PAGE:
According to assistant fire chief Brian Fennessey, the city's firefighters spend approximately 2000 hours each year investigating false-alarm calls. The department estimates that false-alarm calls costs the city more than $500,000 annually.
"Of the estimated 111,000 emergency calls for service that fire and rescue service receives each year, we respond to an average of 6281 false alarms," said Fennessey during a Budget and Finance Committee meeting.
"This reduces our ability to respond to actual emergencies."
Looking to recoup those yearly losses, the department proposes tacking a fee onto the cost of fire-alarm permits. For residential properties, the proposed annual fee is $18; for commercial properties, $25. If property owners do not obtain a permit, fines will be handed down. For the first false alarm, the property owner will be charged a $195 fine. The fines would escalate for each subsequent offense.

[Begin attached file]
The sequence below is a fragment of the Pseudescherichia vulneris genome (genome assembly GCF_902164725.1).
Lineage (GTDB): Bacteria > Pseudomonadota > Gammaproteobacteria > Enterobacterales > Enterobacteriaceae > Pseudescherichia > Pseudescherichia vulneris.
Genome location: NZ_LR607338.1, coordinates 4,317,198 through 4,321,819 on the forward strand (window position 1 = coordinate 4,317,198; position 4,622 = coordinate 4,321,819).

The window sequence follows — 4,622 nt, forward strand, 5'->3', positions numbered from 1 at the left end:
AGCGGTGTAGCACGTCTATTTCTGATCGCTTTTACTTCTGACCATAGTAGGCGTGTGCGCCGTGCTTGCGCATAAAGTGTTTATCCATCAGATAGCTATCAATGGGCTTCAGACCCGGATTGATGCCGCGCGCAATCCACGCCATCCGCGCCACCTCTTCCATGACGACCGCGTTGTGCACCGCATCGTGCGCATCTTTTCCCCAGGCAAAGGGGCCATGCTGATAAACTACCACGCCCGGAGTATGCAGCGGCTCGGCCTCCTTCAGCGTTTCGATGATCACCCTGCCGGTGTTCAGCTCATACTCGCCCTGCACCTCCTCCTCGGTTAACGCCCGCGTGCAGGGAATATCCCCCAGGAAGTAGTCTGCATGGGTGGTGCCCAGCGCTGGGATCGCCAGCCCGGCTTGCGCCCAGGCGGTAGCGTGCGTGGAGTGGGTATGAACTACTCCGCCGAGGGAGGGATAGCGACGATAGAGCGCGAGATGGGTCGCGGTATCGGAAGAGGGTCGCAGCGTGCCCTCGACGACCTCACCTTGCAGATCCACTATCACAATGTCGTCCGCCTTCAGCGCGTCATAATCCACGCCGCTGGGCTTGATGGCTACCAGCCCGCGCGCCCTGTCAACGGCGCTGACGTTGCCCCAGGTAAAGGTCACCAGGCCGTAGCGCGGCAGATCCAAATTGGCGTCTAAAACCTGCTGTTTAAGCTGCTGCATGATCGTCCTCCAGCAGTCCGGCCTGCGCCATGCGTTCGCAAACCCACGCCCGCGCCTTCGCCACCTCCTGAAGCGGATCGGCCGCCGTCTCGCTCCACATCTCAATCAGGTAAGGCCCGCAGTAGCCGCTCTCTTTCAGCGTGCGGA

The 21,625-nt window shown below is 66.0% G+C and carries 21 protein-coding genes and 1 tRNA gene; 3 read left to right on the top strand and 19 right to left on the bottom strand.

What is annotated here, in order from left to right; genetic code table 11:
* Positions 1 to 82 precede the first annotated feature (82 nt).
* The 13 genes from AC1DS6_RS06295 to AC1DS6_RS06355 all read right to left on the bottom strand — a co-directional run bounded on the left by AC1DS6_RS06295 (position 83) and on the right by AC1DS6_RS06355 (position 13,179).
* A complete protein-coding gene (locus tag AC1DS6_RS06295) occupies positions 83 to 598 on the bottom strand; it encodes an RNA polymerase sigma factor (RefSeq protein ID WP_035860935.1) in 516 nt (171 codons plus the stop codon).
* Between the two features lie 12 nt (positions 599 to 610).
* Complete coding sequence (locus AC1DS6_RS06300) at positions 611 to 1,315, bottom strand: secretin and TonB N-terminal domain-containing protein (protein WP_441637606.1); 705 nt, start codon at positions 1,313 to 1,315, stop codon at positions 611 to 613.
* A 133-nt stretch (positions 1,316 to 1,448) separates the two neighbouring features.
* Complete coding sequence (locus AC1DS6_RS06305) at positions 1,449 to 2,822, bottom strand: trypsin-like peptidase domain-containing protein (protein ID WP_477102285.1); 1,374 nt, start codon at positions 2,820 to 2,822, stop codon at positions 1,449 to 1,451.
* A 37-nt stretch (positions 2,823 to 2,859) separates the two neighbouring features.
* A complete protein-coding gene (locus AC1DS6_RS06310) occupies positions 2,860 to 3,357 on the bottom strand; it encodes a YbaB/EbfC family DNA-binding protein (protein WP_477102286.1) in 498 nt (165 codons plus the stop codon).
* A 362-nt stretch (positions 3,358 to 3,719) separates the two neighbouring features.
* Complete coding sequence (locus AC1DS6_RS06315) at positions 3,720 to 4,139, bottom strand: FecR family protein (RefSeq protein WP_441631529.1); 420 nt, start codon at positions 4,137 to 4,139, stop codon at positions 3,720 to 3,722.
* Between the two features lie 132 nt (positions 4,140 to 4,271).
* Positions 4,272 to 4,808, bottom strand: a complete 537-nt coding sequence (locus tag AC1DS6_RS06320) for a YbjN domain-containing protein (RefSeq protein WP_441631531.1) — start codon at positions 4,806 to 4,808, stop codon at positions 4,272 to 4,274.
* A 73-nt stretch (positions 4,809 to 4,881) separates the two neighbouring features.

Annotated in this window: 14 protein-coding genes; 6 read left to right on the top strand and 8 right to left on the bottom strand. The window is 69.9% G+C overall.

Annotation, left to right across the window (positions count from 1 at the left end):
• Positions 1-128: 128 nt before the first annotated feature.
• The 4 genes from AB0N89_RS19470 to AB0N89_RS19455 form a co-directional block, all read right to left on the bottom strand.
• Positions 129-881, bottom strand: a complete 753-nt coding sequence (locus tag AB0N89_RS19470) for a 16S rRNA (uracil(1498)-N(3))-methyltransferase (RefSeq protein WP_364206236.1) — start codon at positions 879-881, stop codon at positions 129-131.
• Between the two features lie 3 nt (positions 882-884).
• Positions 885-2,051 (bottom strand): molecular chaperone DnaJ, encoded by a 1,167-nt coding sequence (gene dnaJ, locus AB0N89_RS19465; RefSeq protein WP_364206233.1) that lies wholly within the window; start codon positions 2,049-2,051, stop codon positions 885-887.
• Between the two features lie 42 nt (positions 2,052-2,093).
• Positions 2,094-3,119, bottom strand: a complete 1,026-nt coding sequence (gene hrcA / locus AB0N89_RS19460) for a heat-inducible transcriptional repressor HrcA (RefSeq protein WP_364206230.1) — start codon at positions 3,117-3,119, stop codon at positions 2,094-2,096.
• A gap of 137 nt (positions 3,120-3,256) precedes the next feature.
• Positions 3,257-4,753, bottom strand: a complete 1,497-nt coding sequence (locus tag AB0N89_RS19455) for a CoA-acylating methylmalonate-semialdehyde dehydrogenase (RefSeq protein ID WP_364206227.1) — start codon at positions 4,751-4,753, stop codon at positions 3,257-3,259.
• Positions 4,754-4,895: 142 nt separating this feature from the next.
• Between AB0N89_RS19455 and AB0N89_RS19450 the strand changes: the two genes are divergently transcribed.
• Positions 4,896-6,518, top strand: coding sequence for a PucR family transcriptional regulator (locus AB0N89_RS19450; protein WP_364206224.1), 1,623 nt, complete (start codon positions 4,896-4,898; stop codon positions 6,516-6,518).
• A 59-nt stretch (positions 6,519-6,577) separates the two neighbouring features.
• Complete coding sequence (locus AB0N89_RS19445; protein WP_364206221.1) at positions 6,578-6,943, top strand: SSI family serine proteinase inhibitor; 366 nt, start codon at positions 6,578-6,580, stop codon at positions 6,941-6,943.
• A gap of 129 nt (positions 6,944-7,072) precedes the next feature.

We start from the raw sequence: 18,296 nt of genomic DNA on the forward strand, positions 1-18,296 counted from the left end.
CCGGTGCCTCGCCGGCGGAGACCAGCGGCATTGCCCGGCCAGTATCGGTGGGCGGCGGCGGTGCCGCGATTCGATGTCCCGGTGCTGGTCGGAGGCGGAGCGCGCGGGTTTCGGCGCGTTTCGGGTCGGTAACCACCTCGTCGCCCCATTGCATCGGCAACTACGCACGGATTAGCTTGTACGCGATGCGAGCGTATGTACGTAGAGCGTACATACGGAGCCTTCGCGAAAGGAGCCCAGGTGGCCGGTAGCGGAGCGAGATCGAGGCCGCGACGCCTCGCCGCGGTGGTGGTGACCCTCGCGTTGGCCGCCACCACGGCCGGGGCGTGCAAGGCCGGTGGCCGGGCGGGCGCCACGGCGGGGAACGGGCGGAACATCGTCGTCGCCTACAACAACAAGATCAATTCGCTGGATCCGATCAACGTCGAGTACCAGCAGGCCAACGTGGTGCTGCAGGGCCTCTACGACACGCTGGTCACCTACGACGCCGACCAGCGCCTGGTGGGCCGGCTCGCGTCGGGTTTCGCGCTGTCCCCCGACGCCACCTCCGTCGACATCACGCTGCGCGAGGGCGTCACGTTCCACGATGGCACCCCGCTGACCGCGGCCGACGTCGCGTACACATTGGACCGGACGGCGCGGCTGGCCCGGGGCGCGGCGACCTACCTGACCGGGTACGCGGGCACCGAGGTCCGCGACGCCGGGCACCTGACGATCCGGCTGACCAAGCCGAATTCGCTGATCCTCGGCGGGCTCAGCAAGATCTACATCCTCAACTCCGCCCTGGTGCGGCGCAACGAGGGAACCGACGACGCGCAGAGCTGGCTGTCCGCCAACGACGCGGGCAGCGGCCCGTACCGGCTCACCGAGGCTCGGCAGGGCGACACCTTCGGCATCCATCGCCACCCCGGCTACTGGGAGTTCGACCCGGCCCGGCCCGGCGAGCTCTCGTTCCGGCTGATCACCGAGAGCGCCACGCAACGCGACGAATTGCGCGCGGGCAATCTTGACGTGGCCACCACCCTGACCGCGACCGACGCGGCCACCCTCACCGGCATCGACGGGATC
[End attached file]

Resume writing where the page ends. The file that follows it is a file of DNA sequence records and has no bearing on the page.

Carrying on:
"We want to make sue that the fees sting enough so folks will put in new alarms," said committee member Marti Emerald.
With little debate, committee members moved the the proposed ordinance to the full city council for discussion.